DNA methylation is an heritable epigenetic mark regulated by DNA methyltransferases (DNMTs), consisting in the transfer of a methyl group onto the C5 position of a cytosine. Through this process, DNA methylation is involved in many processes like regulation of gene expression, silencing of transposable elements, genomic imprinting, and X-chromosome inactivation. It can notably explain why, even if all the cells of the organism have the same genetic information, the gene expression profile is not the same for all cell types.
In mammal somatic cells, this epigenetic mark is mainly located on cytosine at CpG sites and essential for many processes like normal development or cell differentiation. Global DNA hypomethylation profile with localised hypermethylation sites (like tumor suppressor gene promoters) are closely associated to cancer. Studying the methylation status of key sequences can help us to understand these mechanisms.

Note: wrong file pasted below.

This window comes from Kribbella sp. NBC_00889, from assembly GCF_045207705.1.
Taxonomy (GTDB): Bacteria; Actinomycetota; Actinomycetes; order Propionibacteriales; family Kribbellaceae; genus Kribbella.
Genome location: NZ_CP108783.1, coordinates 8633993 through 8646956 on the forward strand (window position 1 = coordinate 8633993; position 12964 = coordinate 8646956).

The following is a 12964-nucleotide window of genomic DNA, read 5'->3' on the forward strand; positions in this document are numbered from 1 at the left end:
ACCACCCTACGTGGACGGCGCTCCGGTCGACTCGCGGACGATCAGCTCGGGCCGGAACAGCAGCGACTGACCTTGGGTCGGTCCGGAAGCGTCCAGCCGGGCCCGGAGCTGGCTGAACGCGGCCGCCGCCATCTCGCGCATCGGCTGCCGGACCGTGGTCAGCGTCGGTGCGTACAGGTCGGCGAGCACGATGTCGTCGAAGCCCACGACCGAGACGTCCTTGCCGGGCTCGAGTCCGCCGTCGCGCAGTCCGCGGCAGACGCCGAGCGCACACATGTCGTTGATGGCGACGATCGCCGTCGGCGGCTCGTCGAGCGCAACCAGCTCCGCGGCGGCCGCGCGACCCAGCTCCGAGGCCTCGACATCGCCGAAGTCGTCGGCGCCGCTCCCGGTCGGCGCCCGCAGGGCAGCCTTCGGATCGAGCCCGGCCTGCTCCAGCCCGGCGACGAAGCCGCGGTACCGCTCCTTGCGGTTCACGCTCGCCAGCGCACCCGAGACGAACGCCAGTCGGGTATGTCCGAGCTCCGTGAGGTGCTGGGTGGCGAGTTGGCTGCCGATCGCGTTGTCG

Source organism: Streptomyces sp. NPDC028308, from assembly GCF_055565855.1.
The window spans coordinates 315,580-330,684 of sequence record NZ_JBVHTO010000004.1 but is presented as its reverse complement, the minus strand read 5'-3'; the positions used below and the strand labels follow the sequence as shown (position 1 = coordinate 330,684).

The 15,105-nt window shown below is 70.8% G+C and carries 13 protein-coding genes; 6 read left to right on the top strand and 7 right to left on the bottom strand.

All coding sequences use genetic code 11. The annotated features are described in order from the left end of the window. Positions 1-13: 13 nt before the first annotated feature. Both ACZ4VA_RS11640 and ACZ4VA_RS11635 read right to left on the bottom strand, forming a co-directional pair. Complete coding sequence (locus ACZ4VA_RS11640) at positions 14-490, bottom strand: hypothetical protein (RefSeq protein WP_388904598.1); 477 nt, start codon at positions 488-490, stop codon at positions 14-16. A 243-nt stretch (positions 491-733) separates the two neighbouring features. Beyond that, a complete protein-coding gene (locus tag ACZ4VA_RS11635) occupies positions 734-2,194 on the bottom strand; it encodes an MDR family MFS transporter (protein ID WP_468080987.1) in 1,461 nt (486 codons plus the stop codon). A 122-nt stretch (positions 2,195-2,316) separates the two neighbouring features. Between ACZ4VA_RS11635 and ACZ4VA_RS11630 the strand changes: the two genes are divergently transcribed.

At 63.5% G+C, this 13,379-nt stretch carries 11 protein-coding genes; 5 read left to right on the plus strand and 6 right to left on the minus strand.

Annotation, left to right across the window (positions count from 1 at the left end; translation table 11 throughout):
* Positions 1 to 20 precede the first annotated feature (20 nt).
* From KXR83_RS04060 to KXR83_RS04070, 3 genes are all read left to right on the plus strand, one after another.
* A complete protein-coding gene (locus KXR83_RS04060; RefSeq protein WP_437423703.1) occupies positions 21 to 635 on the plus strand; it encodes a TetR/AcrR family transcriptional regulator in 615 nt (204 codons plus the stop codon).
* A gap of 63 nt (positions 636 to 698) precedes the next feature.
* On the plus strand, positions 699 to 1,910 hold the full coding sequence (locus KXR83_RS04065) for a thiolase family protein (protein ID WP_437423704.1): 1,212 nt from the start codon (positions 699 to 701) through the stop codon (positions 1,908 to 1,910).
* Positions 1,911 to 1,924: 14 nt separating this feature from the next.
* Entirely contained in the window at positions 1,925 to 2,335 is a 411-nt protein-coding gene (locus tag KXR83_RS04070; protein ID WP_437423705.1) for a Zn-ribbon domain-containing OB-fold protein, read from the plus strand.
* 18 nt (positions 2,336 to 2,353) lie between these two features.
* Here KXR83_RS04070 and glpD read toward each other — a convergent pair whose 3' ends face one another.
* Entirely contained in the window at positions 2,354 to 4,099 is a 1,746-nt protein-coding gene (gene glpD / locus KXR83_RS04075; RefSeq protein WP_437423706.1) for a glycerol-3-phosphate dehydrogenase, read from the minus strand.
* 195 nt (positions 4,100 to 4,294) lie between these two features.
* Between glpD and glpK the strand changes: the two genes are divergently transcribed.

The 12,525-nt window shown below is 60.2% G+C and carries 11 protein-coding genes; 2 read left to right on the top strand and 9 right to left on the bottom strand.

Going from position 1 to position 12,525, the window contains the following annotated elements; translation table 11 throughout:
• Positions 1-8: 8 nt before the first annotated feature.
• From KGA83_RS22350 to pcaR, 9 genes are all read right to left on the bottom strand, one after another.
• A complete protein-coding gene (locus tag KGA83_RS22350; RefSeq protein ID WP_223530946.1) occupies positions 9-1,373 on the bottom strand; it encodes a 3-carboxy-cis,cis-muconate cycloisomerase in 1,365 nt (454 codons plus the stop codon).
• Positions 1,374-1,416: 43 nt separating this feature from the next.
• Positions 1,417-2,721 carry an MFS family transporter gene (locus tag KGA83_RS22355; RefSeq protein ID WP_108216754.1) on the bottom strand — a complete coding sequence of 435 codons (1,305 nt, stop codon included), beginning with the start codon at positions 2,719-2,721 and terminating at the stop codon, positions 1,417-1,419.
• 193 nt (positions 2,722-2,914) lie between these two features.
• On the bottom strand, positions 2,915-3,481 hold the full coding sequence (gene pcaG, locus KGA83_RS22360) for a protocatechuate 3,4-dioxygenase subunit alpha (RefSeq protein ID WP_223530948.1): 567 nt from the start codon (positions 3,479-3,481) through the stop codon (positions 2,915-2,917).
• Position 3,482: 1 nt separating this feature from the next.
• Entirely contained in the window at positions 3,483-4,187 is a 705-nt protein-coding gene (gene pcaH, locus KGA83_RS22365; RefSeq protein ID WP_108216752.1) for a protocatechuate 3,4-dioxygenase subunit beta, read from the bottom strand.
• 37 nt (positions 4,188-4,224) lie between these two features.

For the analysis of DNA methylation, required bisulfite treatment of DNA turn all non-methylated cytosines into uracils, which become thymidines after PCR amplification. So, the remaining percent of cytosine will be representative of the methylation percentage for a given position of DNA.
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